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Case Summary - Lehrmann v Network Ten Pty Limited (Trial Judgment) [2024] FCA 369

Case Summary – Lehrmann v Network Ten Pty Limited (Trial Judgment) [2024] FCA 369

Published on May 17, 2024 by Grace Brophy and Adrian O’DeaGrace Brophy and Adrian O’Dea


In April 2023, Bruce Lehrmann, a former political staffer, initiated defamation proceedings against Network Ten, and journalist, Lisa Wilkinson, based on comments made on The Project in 2021 concerning Brittany Higgins’ sexual assault allegations against a colleague.

Although Wilkinson did not explicitly name Lehrmann, Lehrmann asserted that he was clearly identifiable in the broadcast, claiming that it had damaged his reputation.

Network Ten relied on two defences: substantial truth and qualified privilege. Justice Lee upheld the substantial truth defence, but found that the qualified privilege defence had failed.

The Application of Defamation Law

Defamation law in Australia aims to protect individuals from unwarranted harm to their reputation caused by false statements.

Governed by both common law and statutory provisions, Australian defamation law strives to balance the protection of personal reputation with the freedom of expression, whilst simultaneously recognising the significance of public interest and fair commentary in a democratic society.


In this case, the Court rigorously applied the law to evaluate the accuracy of Wilkinson’s comments and their effects on Lehrmann’s reputation.

Network Ten and Wilkson relied on the truth defence, highlighting the critical role of responsible journalism and accurate reporting.

Justice Michael Lee of the Federal Court of Australia, found in favour of Network Ten and Wilkinson, and determined that on the balance of probabilities, Mr Lehrmann raped Ms Higgins.

Justice Lee concluded that Lehrmann and Higgins did have sexual intercourse, which Higgins did not consent to due to her inebriated and semi-conscious state.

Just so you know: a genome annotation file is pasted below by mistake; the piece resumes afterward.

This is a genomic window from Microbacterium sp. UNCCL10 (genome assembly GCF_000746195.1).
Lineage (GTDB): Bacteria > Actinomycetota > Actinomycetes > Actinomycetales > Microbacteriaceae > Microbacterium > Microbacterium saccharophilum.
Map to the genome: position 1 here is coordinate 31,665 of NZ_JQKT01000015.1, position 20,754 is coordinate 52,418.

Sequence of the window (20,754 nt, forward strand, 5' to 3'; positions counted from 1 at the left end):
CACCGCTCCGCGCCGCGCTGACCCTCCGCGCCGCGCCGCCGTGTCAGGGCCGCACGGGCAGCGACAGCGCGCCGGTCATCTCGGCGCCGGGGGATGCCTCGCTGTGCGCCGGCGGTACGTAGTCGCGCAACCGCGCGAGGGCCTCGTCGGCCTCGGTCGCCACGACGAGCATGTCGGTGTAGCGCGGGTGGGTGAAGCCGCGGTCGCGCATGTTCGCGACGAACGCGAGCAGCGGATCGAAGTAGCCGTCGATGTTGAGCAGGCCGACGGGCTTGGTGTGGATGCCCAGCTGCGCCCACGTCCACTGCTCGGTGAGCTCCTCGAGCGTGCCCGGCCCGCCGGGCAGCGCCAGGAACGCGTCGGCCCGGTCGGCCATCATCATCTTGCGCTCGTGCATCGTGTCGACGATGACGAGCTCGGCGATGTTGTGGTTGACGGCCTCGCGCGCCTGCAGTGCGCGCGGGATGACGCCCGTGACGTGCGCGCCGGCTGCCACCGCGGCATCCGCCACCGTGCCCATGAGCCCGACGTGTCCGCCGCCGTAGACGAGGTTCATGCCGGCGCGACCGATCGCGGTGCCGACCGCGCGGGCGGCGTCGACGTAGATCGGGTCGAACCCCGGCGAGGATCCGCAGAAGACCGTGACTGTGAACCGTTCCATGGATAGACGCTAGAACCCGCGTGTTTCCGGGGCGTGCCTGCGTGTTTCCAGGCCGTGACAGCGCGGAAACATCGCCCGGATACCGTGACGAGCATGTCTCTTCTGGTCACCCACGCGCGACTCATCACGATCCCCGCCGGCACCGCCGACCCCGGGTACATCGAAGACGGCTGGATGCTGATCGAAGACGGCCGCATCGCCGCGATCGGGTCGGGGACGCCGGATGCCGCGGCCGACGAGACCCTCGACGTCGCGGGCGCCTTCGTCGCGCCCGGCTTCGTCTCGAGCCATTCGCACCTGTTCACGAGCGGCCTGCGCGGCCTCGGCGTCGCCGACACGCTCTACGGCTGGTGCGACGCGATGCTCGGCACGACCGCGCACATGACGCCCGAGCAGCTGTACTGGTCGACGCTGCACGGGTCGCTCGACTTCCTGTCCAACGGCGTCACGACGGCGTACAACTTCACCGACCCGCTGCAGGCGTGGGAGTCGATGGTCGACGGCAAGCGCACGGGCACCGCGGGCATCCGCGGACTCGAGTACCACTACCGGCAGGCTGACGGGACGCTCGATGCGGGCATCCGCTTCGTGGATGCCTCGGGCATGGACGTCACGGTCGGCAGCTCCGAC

Justice Lee characterised Lehrmann as a “persistent, self-interested liar” and found that while Higgins also had credibility issues, those issues appeared to stem from her trying to reconstruct and recall a traumatic event.

As these proceedings were civil proceedings, Justice Lee’s decision did not equate to a criminal conviction.  Lehrmann’s criminal trial was halted in October 2022 due to juror misconduct.  The charges against Lehrmann were eventually dropped, reportedly due to concerns about Higgins’ mental health.  A second criminal trial is unlikely to follow.

In concluding his judgment, Justice Lee said (in reference to Lehrmann’s abandoned criminal trial in the Australian Capital Territory and the subsequent commencement of the defamation proceedings), that “Having escaped the lion’s den, Mr Lehrmann made the mistake of going back for his hat”.

Justice Lee stated in his judgment that “Mr Lehrmann has now been found, at the civil standard of proof, to have committed a great wrong.  It follows that Ms Higgins has been proven to be a victim of sexual assault”.

Lehrmann’s solicitors ran the case on a “no win no fee” basis (meaning that he will not be required to pay his own lawyers), however Lehrmann has been ordered to pay the costs of Network Ten and Wilkinson. The trial is estimated to have cost between $8-10 million.  The exact amount that Lehrmann will be liable to pay will be worked out by a referee and the matter is next before the Court later in May.

Justice Lee has also granted Lehrmann an extension until 31 May 2024 to lodge an appeal.

Consequences of this Decision

The case of Bruce Lehrmann v Network Ten will have profound consequences for the future application of defamation law in Australia.  It stresses the complexity of defamation law and the ethical responsibilities of media entities.

This case highlights the necessity for strong legal structures that balance the protection of an individual’s reputation with freedom of expression.

By examining the details of this case, valuable lessons can be learned about the changing dynamics of media ethics and the importance of balanced, responsible journalism in today’s society.

Please note that this article does not constitute legal advice. If you are seeking professional advice on any legal matters, you can contact Carroll & O’Dea Lawyers on 1800 059 278 or via our Contact Page and one of our lawyers will be able to assist you.

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